Last but not least, Conquer the Seas brought a number of melee and archery skill extensions to the table, as well as new general skills, racial skills, consumables, and quests. The expansion also signaled the start of an increased focus on PvE. While Forumfallers (hardcore PvPers, early adopters, and forum trolls, in case you're wondering) generally care only for the game's FFA PvP mechanics -- and are extremely vocal about that fact -- the dev team has taken pains to provide a diverse playing experience and is slowly but surely building Darkfall into something more than a fantasy version of Counterstrike by virtue of continual quest, mob, and PvE-related updates.
The third expansion: Hellfreeze
Darkfall's ironically titled third expansion continued the PvE parade, adding two new world bosses that boast Aventurine's trademark "homicidal AI." The Agonian version of hell officially froze over in early October of 2010 as the developers went live with the title's most recent content patch. In addition to the Ice Dragon and Demon bosses, Hellfreeze brought a bevy of new mobs to the game, including the Gorra Dar, Shadow Spirits, Deathless Servants, and more.
To coincide with the arrival of all the new residents, Agon itself was given the equivalent of an extreme home makeover, as Aventurine rolled out an extensive graphical revamp that upgraded terrain, textures, and the game's general atmosphere, bringing a much-needed fresh coat of paint to the title's dated visuals.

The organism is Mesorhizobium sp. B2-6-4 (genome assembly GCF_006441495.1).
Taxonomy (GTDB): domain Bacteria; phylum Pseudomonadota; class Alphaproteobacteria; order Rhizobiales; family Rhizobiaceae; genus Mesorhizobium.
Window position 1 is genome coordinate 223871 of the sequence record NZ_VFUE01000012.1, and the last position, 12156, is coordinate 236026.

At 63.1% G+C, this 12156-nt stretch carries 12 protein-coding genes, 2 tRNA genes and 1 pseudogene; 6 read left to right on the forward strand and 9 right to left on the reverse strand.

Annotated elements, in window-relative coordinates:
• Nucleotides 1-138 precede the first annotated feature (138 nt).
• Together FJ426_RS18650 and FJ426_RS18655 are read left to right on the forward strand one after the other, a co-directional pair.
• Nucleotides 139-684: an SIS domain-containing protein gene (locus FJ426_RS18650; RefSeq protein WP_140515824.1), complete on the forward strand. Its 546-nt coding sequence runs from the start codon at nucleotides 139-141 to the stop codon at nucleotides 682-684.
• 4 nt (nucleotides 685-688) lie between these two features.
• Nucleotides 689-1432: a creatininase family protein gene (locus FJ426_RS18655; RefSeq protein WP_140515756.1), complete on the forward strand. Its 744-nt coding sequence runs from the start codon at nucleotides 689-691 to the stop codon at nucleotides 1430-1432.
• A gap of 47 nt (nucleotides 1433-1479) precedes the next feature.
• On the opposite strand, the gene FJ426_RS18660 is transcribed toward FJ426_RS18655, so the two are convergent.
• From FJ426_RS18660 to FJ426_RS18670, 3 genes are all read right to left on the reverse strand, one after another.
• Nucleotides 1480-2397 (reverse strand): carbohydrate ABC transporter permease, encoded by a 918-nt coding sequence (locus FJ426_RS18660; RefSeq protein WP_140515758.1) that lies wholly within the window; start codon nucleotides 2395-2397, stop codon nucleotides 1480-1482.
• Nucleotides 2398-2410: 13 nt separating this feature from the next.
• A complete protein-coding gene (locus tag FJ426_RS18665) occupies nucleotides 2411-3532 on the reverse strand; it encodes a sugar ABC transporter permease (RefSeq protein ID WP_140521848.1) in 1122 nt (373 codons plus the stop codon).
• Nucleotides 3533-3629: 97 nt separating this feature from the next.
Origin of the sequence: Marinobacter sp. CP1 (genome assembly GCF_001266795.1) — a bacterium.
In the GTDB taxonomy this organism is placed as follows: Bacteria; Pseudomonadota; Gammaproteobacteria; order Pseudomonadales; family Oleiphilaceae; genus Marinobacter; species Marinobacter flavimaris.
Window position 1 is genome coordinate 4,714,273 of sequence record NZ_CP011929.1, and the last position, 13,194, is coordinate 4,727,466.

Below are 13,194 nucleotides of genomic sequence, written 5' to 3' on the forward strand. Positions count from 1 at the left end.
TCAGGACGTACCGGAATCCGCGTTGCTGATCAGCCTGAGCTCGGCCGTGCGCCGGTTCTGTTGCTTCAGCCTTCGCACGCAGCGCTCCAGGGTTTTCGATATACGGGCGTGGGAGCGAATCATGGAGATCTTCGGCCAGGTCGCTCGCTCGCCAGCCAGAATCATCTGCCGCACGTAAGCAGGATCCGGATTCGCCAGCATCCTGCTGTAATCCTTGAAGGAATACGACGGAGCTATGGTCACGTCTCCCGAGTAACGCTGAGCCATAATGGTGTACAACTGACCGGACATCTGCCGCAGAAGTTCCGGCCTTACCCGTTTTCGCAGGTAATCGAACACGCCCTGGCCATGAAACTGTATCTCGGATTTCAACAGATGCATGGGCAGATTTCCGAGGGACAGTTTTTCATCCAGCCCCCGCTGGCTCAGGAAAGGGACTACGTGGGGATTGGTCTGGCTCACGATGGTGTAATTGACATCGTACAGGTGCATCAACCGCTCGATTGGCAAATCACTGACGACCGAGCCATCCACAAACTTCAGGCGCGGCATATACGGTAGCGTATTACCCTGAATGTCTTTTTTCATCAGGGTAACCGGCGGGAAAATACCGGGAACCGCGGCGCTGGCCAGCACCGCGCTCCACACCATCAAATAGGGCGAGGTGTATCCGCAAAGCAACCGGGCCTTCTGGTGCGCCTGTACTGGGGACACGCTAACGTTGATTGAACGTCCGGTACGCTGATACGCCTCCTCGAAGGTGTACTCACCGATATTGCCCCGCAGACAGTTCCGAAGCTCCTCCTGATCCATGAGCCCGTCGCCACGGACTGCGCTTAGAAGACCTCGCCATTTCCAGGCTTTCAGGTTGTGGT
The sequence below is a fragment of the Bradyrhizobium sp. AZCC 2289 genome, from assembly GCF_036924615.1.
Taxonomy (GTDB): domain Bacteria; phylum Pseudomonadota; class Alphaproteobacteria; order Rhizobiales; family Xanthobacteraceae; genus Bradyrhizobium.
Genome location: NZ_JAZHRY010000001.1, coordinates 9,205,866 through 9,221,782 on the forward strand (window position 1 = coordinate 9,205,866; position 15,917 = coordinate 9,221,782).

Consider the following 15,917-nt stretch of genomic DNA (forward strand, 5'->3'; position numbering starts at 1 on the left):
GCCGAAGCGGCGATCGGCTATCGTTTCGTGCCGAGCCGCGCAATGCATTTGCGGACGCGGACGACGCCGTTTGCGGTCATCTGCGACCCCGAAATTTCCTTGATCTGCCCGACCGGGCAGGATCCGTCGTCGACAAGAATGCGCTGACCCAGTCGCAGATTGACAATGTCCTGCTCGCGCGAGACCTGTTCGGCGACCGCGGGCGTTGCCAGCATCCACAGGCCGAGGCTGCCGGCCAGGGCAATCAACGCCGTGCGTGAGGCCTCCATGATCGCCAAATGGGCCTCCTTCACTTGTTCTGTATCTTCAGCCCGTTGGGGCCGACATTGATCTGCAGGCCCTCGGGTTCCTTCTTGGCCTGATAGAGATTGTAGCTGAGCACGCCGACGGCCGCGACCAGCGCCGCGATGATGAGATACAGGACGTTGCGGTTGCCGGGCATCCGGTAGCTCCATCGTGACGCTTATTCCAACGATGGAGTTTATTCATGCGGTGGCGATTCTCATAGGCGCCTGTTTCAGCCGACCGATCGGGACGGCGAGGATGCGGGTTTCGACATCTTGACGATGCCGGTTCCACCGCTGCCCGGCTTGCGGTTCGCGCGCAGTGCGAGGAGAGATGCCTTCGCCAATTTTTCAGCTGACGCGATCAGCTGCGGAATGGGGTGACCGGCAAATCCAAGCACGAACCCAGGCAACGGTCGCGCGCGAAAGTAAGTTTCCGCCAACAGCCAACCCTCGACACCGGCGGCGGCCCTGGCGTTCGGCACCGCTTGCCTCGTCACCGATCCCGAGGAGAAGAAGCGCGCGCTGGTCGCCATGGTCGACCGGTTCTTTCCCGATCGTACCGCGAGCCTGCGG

Many of Agon's dungeons were also completely redesigned, and new capital city dungeons were added, all of which "set the stage for many new dungeon-style encounters to be introduced in the near future," according to Aventurine's release notes. A few fluff items also made their way into the patch, chief among them treasure maps, funhulks, and flags designed to assist in setting up player-designed objectives such as races.
Recent updates and the future
Darkfall's recent updates include a couple of thorny issues that have sharply divided the playerbase. Chief among these are the offline skilling system and changes to clan banking that some claim make the world more immersive (others claim that it provides negative incentives for PvP). Aventurine has also dropped a few hints relating to another massive expansion, and if preliminary soundbytes are any indication, it will change the face of Darkfall as we know it.
At the end of the day, Aventurine has created (and continues to iterate on) a game that is both puzzling and highly rewarding. It's a hardcore PvP title with full-loot and all the potential juvenile behavior that that mechanic inspires, but it's also one of the deeper and more original PvE titles on the current market, by virtue of both its ginormous world and its utterly unique combat system (not to mention the sandbox trappings that offer a player more choices than most themepark games combined).
While it isn't for everyone and arguably occupies its own bizarre PvPvE sandbox niche, Darkfall has the makings of a long-lived indie success to rival CCP's celebrated EVE Online. Granted, it's still relatively early in the game's life, but the parallels (and the potential) are there. For more on Darkfall, check out Massively's eight-week Choose My Adventure play report featuring in-depth mechanical and community analysis as well as original screenshots and video.